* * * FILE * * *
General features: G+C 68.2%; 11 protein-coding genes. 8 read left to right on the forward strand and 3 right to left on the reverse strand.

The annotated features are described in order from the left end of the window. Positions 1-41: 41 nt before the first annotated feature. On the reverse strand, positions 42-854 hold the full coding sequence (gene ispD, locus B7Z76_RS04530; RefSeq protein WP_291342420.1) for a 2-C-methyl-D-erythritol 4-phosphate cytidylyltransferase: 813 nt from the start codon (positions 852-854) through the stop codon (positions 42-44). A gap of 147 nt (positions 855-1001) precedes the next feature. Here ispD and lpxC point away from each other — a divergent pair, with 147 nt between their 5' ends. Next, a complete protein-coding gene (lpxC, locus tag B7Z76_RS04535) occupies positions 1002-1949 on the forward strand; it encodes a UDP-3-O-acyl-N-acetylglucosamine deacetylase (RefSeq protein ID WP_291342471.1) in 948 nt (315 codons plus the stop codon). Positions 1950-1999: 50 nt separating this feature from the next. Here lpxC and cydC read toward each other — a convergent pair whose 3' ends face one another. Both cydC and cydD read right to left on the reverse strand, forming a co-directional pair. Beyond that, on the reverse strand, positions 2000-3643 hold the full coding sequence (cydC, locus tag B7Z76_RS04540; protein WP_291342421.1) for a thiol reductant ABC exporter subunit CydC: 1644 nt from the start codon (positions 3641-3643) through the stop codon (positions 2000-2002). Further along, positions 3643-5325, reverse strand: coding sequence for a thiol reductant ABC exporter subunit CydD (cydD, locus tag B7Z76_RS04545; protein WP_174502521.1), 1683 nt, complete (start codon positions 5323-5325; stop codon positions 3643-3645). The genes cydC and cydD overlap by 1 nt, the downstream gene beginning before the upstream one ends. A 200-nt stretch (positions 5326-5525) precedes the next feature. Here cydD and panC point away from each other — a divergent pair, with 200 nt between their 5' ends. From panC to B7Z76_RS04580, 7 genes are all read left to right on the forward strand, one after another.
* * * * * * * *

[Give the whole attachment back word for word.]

General features: G+C 68.2%; 11 protein-coding genes. 8 read left to right on the forward strand and 3 right to left on the reverse strand.

The annotated features are described in order from the left end of the window. Positions 1-41: 41 nt before the first annotated feature. On the reverse strand, positions 42-854 hold the full coding sequence (gene ispD, locus B7Z76_RS04530; RefSeq protein WP_291342420.1) for a 2-C-methyl-D-erythritol 4-phosphate cytidylyltransferase: 813 nt from the start codon (positions 852-854) through the stop codon (positions 42-44). A gap of 147 nt (positions 855-1001) precedes the next feature. Here ispD and lpxC point away from each other — a divergent pair, with 147 nt between their 5' ends. Next, a complete protein-coding gene (lpxC, locus tag B7Z76_RS04535) occupies positions 1002-1949 on the forward strand; it encodes a UDP-3-O-acyl-N-acetylglucosamine deacetylase (RefSeq protein ID WP_291342471.1) in 948 nt (315 codons plus the stop codon). Positions 1950-1999: 50 nt separating this feature from the next. Here lpxC and cydC read toward each other — a convergent pair whose 3' ends face one another. Both cydC and cydD read right to left on the reverse strand, forming a co-directional pair. Beyond that, on the reverse strand, positions 2000-3643 hold the full coding sequence (cydC, locus tag B7Z76_RS04540; protein WP_291342421.1) for a thiol reductant ABC exporter subunit CydC: 1644 nt from the start codon (positions 3641-3643) through the stop codon (positions 2000-2002). Further along, positions 3643-5325, reverse strand: coding sequence for a thiol reductant ABC exporter subunit CydD (cydD, locus tag B7Z76_RS04545; protein WP_174502521.1), 1683 nt, complete (start codon positions 5323-5325; stop codon positions 3643-3645). The genes cydC and cydD overlap by 1 nt, the downstream gene beginning before the upstream one ends. A 200-nt stretch (positions 5326-5525) precedes the next feature. Here cydD and panC point away from each other — a divergent pair, with 200 nt between their 5' ends. From panC to B7Z76_RS04580, 7 genes are all read left to right on the forward strand, one after another.